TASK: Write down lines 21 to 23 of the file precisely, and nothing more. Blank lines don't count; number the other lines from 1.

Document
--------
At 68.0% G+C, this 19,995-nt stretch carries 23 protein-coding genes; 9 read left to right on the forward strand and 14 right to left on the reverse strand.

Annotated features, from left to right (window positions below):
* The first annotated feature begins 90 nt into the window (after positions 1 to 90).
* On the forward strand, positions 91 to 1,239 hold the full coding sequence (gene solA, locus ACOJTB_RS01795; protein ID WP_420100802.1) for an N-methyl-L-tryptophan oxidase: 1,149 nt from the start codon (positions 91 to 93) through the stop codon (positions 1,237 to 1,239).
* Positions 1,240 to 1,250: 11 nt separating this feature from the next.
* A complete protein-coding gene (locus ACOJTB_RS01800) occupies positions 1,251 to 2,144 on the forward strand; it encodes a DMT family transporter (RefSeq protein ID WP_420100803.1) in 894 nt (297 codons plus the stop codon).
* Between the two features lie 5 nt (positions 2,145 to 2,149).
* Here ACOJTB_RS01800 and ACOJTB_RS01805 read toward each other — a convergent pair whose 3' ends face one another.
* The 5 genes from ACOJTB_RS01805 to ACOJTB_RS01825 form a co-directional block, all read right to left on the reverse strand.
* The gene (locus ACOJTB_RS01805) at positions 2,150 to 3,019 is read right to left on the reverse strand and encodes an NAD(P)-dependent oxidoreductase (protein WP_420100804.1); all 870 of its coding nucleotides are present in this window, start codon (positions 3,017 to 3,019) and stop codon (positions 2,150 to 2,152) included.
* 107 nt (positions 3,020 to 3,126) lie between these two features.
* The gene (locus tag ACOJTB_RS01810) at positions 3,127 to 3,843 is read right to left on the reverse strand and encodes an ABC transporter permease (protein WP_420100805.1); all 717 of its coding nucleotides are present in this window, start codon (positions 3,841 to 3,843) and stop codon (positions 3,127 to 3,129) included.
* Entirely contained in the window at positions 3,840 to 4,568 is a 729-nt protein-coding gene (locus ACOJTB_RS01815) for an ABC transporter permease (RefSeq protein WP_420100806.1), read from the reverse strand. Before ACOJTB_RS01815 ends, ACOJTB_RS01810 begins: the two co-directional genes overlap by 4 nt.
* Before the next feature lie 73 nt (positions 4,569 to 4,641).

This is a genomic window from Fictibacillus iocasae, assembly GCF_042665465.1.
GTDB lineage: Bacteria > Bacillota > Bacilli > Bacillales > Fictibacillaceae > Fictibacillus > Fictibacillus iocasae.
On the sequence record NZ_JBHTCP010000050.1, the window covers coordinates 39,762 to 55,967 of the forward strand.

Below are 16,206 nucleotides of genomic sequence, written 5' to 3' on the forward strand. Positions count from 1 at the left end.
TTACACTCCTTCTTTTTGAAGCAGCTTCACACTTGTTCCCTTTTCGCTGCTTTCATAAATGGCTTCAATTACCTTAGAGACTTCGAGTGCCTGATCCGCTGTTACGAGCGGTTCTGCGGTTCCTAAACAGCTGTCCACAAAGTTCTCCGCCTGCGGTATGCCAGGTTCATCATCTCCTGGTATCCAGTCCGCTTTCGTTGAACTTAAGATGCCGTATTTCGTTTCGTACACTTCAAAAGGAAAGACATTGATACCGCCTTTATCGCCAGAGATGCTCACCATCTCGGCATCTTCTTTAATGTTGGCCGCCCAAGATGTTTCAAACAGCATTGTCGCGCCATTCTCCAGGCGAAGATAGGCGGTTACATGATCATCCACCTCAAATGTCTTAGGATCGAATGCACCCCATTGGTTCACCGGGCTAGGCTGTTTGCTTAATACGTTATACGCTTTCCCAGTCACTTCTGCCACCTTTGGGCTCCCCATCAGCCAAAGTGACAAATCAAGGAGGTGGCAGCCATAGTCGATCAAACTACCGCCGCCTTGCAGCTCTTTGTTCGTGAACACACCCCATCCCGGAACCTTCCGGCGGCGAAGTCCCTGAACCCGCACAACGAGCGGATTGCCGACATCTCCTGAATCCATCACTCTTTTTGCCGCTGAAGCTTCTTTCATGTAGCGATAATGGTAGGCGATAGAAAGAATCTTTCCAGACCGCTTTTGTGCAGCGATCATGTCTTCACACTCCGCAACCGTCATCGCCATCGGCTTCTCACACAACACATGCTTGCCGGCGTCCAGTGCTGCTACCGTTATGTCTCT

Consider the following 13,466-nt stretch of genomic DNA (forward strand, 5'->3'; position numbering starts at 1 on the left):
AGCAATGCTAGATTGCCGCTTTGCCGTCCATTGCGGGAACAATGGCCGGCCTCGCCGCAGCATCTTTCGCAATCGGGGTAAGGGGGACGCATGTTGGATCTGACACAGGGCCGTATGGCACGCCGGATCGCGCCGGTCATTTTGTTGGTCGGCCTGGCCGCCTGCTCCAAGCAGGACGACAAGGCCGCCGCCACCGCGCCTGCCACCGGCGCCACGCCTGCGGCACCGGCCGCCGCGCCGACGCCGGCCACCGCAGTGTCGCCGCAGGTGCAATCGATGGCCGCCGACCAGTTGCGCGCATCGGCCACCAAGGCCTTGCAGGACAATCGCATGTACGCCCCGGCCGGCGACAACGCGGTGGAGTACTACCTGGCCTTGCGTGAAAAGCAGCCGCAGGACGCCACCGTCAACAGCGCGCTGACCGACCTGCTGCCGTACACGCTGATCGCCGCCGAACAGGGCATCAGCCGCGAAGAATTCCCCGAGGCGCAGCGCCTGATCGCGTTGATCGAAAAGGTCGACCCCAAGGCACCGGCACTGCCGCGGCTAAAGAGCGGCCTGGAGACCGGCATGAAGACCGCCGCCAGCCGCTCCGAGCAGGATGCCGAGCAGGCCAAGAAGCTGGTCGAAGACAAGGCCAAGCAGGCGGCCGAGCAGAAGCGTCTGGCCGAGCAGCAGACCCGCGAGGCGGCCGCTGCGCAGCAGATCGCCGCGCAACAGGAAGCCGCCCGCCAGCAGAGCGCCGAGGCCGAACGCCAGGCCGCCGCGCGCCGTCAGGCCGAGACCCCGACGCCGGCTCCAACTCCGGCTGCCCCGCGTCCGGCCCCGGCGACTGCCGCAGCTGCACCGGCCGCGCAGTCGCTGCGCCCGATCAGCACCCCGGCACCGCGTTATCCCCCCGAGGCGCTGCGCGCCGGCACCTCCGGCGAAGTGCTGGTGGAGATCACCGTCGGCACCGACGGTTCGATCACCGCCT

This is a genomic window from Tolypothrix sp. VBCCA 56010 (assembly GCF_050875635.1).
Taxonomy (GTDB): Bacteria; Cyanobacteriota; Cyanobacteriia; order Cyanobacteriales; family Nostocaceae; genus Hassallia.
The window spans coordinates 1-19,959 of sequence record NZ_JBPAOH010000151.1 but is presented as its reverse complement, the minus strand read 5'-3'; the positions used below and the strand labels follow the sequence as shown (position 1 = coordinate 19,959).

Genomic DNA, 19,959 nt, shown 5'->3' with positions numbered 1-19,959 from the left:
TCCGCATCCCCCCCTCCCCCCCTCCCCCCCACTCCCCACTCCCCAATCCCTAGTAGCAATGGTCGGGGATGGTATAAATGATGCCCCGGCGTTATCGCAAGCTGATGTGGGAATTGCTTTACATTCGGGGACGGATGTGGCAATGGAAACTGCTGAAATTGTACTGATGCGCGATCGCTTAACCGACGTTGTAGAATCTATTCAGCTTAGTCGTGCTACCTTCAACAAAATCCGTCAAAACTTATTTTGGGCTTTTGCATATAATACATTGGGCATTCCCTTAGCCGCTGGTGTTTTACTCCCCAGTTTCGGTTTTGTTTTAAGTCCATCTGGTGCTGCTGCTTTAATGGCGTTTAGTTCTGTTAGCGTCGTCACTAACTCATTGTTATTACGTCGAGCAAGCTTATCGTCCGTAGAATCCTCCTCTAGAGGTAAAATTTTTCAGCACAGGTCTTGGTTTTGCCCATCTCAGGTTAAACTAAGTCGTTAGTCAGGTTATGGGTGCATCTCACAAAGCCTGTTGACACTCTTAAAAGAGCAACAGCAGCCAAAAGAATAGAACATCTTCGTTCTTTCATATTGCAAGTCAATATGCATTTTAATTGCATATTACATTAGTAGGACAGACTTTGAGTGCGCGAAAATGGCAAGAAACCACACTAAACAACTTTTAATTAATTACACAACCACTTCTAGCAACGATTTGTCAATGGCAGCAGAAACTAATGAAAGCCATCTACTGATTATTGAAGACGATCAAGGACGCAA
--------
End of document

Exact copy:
AGCAATGCTAGATTGCCGCTTTGCCGTCCATTGCGGGAACAATGGCCGGCCTCGCCGCAGCATCTTTCGCAATCGGGGTAAGGGGGACGCATGTTGGATCTGACACAGGGCCGTATGGCACGCCGGATCGCGCCGGTCATTTTGTTGGTCGGCCTGGCCGCCTGCTCCAAGCAGGACGACAAGGCCGCCGCCACCGCGCCTGCCACCGGCGCCACGCCTGCGGCACCGGCCGCCGCGCCGACGCCGGCCACCGCAGTGTCGCCGCAGGTGCAATCGATGGCCGCCGACCAGTTGCGCGCATCGGCCACCAAGGCCTTGCAGGACAATCGCATGTACGCCCCGGCCGGCGACAACGCGGTGGAGTACTACCTGGCCTTGCGTGAAAAGCAGCCGCAGGACGCCACCGTCAACAGCGCGCTGACCGACCTGCTGCCGTACACGCTGATCGCCGCCGAACAGGGCATCAGCCGCGAAGAATTCCCCGAGGCGCAGCGCCTGATCGCGTTGATCGAAAAGGTCGACCCCAAGGCACCGGCACTGCCGCGGCTAAAGAGCGGCCTGGAGACCGGCATGAAGACCGCCGCCAGCCGCTCCGAGCAGGATGCCGAGCAGGCCAAGAAGCTGGTCGAAGACAAGGCCAAGCAGGCGGCCGAGCAGAAGCGTCTGGCCGAGCAGCAGACCCGCGAGGCGGCCGCTGCGCAGCAGATCGCCGCGCAACAGGAAGCCGCCCGCCAGCAGAGCGCCGAGGCCGAACGCCAGGCCGCCGCGCGCCGTCAGGCCGAGACCCCGACGCCGGCTCCAACTCCGGCTGCCCCGCGTCCGGCCCCGGCGACTGCCGCAGCTGCACCGGCCGCGCAGTCGCTGCGCCCGATCAGCACCCCGGCACCGCGTTATCCCCCCGAGGCGCTGCGCGCCGGCACCTCCGGCGAAGTGCTGGTGGAGATCACCGTCGGCACCGACGGTTCGATCACCGCCT

This is a genomic window from Tolypothrix sp. VBCCA 56010 (assembly GCF_050875635.1).
Taxonomy (GTDB): Bacteria; Cyanobacteriota; Cyanobacteriia; order Cyanobacteriales; family Nostocaceae; genus Hassallia.